Working from home, doing research for an assignment using the Internet, charging our mobile device, and making sauce using a blender are some of the most common activities in average Mexican households, and all of them need electricity. These daily activities can lead us to believe that all the houses and workplaces in our country have bulbs, blenders, refrigerators, and functional plugs, but the truth is that there are some regions in Mexico where people still do not have access to electricity owing to their geographical conditions, and they have always been lightened by sunlight until the night falls, when they use candles or lanterns, in the most fortunate cases. With these communities in mind as well as the possibility to improve their life quality through renewable energy, the Iberdrola México Foundation set in motion the Luces de Esperanza (Lights of Hope) program.
This social initiative has reached places whose location has hampered the installation of traditional electrical wiring. To resolve this situation, we installed together with Iluméxico solar panels that service homes, health centers or schools. In this way, beneficiaries not only can use devices like home appliances, TVs, cell phones or computers, but also can enjoy electric light at night allowing them to expand their productive and recreational activities.
In 2019, Luces de Esperanza reached communities in the Huasteca Potosina and in 2020, complying with all the required security measures regarding the COVID-19 contingency, we succeeded in getting the municipality of Pochutla – located near the coast of Oaxaca – to install 95 equipment that will provide solar energy to households in nine communities, benefiting 380 people.
Stories of Hope
Odilia Hernández has lived in the El Zapotal community her whole life. The plot of land where she currently lives with her husband Félix and her two children, Camila and Eliazar, had belonged to her parents. When she married Félix, both agreed to live in this place, despite the lack of electricity service. Today, the family also uses it to raise poultry and other animals for business. Of course, this large outdoor space is used by the children to play and spend their leisure time after helping with house chores and doing homework. When the nights fall and there is no natural light, there is nothing left but sleep. It is important for the children to complete their schoolwork during daylight, while Odilia advances pending household chores.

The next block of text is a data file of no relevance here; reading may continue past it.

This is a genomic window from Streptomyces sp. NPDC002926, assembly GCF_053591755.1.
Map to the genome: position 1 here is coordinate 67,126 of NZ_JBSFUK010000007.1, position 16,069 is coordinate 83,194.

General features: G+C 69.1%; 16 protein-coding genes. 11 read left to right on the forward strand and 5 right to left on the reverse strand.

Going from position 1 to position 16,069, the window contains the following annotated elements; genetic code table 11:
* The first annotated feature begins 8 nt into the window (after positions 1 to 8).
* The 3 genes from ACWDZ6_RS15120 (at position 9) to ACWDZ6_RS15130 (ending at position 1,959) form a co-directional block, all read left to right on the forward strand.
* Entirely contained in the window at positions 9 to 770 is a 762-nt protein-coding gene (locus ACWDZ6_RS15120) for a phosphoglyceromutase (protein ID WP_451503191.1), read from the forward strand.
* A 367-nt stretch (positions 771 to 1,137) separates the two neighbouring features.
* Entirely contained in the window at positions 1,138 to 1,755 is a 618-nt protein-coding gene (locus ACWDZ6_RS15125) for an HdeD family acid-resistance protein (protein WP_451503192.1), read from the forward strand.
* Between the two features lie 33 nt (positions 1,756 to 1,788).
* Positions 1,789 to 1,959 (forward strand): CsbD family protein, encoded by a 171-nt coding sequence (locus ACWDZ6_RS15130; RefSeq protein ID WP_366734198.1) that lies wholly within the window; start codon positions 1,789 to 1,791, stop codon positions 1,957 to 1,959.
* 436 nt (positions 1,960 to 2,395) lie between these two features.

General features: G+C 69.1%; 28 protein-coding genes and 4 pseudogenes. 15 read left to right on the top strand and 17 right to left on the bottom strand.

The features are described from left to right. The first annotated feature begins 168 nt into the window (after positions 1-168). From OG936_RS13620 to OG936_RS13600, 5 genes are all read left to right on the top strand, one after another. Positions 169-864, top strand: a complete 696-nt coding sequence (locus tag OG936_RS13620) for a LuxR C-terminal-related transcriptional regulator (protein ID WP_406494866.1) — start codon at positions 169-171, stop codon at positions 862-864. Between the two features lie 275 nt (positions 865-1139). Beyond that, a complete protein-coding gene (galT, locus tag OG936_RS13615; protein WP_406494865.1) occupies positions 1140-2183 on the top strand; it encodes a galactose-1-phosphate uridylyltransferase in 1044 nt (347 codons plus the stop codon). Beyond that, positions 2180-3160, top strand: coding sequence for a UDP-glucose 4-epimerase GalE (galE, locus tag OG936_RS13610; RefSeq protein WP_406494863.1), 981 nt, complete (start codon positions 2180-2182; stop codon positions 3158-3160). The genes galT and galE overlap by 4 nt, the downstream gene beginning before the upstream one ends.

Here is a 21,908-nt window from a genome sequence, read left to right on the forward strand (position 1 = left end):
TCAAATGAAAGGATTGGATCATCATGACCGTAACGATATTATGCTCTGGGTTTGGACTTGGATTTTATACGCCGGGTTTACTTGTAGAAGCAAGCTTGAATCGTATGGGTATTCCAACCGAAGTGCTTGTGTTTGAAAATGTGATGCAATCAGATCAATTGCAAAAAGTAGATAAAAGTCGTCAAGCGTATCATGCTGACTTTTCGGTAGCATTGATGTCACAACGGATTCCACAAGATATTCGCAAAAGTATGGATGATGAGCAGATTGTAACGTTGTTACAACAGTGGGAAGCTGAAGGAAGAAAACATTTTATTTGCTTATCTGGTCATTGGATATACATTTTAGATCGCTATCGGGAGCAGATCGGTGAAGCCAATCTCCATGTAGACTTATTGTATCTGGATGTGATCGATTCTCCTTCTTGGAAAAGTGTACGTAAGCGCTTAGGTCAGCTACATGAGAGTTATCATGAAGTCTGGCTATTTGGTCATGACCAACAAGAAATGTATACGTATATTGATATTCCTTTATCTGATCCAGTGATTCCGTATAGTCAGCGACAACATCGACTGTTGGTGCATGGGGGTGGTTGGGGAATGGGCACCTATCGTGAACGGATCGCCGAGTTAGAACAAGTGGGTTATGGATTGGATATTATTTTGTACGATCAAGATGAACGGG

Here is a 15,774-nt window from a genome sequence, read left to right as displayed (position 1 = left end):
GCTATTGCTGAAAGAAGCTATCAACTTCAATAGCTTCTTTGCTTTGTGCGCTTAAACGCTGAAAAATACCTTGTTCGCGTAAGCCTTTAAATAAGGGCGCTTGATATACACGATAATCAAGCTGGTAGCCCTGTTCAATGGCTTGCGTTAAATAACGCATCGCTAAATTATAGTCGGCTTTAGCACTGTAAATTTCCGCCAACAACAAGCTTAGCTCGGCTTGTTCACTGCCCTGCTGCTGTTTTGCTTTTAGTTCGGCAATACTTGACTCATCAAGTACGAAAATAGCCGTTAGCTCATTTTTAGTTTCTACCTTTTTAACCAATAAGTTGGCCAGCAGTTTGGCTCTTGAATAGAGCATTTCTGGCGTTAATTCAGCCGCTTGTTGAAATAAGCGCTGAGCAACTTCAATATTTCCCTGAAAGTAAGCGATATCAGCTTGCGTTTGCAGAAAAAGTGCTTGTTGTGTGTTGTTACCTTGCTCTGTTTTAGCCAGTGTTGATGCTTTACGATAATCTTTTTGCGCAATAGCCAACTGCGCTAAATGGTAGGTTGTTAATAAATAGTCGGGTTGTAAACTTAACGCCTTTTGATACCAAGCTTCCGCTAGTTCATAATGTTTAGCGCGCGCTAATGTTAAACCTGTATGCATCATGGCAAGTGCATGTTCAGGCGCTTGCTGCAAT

However, what they like the most about electricity is the opportunity to have a small refrigerator to conserve their perishable food for longer and have ice made at home, a small luxury that will allow them to slightly cool the hot weather in their native land. Until now, they had to walk as far as 500 meters to get it.
Furthermore, Félix – an avid reader that spends some of his leisure time enjoying his favorite works – is excited to tell that he will now be able to read Bible passages before bedtime.
And thus, stories like these are repeated in the voice of Mr. Apolinar or Mr. Simón Carreño, who – after several years of watching the lights of Pochutla at night from home – will be able to enjoy the great benefits of having electricity at home.